Jeff Bezos and Winston Churchill do not have much in common, but one is chief executive of a company that is valued at $770bn and the other stopped the Nazis invading Britain, so the advice of both is worth heeding. Amazon’s founder and the UK’s wartime prime minister agreed on one thing: the value of a good memorandum.
Mr Bezos’s recent letter to shareholders extolled the Amazon practice of starting all internal meetings by everyone present reading a memo of up to six pages, explaining what they are there to discuss. Instead of watching a PowerPoint presentation, or breaking into an immediate debate, Amazon’s executives spend up to half an hour in complete silence, absorbing the briefing that one of them has prepared.
“This is the weirdest meeting culture you will ever encounter,” Mr Bezos admitted in one interview. The principle is that an executive must refine his or her proposal so fully to express it in narrative form that everyone will be able to understand it. Reading the memo means that all those in the room are informed for the conversation that follows, and are not merely bluffing.
Churchill would have appreciated the attention Mr Bezos has given to this. On August 9 1940, a month before the Blitz bombing of London started, he dictated a memo to the UK civil service on the subject of memos. “To do our work, we all have to read a mass of papers. Nearly all of them are far too long.” he declared. “The discipline of setting out the real points concisely will prove an aid to clearer thinking.”
Amazon’s approach sounds eccentric, but there is a lot of value in it. Most large companies have too many meetings in general — some executives spend their days traipsing from one airless room to another — and too many of them are disorganised and sprawling. People spout off without knowing much about the topic, or caring whether they do: it becomes a battle of rhetoric.
Mr Bezos is a student of managerial efficiency — Amazon itself is a huge machine for sucking inefficiency out of the retail industry. He has grasped that starting out with everyone knowing the basics makes the debate both better informed and more democratic. There is less chance of a decision being taken arbitrarily or ignorantly, or of a clique of two or three people in the room controlling the outcome.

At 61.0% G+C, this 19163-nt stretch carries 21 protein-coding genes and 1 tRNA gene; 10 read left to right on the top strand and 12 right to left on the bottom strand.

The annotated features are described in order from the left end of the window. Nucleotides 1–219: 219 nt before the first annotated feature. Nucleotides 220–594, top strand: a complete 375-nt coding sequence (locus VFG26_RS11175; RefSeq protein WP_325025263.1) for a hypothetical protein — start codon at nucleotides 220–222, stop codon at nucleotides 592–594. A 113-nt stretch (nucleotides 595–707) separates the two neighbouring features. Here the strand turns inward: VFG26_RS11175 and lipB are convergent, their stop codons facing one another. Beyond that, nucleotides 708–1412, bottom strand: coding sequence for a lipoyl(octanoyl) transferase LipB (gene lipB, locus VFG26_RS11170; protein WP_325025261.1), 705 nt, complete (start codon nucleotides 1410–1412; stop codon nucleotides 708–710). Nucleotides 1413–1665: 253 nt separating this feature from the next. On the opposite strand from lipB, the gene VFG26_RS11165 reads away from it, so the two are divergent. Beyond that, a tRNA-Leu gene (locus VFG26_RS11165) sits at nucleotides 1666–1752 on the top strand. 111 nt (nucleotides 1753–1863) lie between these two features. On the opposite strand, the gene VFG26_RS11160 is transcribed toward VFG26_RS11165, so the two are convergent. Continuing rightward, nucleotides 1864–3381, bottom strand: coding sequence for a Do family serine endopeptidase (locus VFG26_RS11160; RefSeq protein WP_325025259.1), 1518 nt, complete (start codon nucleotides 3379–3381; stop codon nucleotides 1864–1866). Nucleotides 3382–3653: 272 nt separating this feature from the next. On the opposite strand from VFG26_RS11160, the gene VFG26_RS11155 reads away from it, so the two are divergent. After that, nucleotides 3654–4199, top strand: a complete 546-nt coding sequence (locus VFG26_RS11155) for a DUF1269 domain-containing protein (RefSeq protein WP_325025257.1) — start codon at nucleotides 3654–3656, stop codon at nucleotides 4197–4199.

The surprising aspect is his faith in narrative, rather than the data on which Amazon relies. You might have thought that data would rule decision-making at Amazon, but not so. He said: “We have so many metrics . . . and the thing I have noticed is that when the anecdotes and the data disagree, the anecdotes are usually right. There’s something wrong with the way you’re measuring.”
He believes in telling a story vividly, rather than relying on data or graphics, or packaging a business case in bullet points on a slide. Some Amazon memos can be almost like dramas: a typical memo for a new product comes in the form of an imaginary press release for the service, backed by a question and answer brief written in a way that a customer would understand.
Churchill, a journalist turned politician, was equally a devotee of strong narratives that could shape policymaking. “Let us not shrink from using the short expressive phrase, even if it is conversational,” he instructed his civil servants, warning them that “most of these woolly phrases are mere padding, which can be left out altogether”.
He and Mr Bezos also agreed on the correct place for any data and slides: somewhere at the back. “If a report relies on detailed analysis of some complicated factors . . . these should be set out in an appendix,” Churchill declared. Amazon’s data-rich executives must obey the same rule.
Conciseness can be taken too far. Staff at the US National Security Council were told to trim their policy memos to a single page for Donald Trump because he did not like to read too much. Then it turned out that the president wanted what one official described to the New Yorker as “two or three points, with the syntactical complexity of ‘See Jane run’”, and preferred pictures.
But preparing a crisp narrative is much harder work than spraying around some sentences on a slide. It requires someone to pause and not only to think through the thread of the argument, but to shape it in a way that can inspire others. Churchill could do that on his feet; the rest of us must concentrate. As Mr Bezos notes, it takes a lot of effort to write a “brilliant and thoughtful” corporate memo.
The impact of narrative is clear in public speaking. The Technology, Entertainment, Design conference became a global brand by forcing speakers to hone their “Ted talks” ruthlessly for months in advance. No one is allowed to get on stage and improvise some thoughts. A corporate meeting is not a Ted event, but it is still a gathering that needs to be educated.
Churchill, for whom making well-informed decisions was a matter of life and death, devoted some time on a day when Birmingham was bombed to setting out how to write memos. Mr Bezos has done extremely well for Amazon by appreciating the value of briefing his executives thoroughly. We should probably listen to them.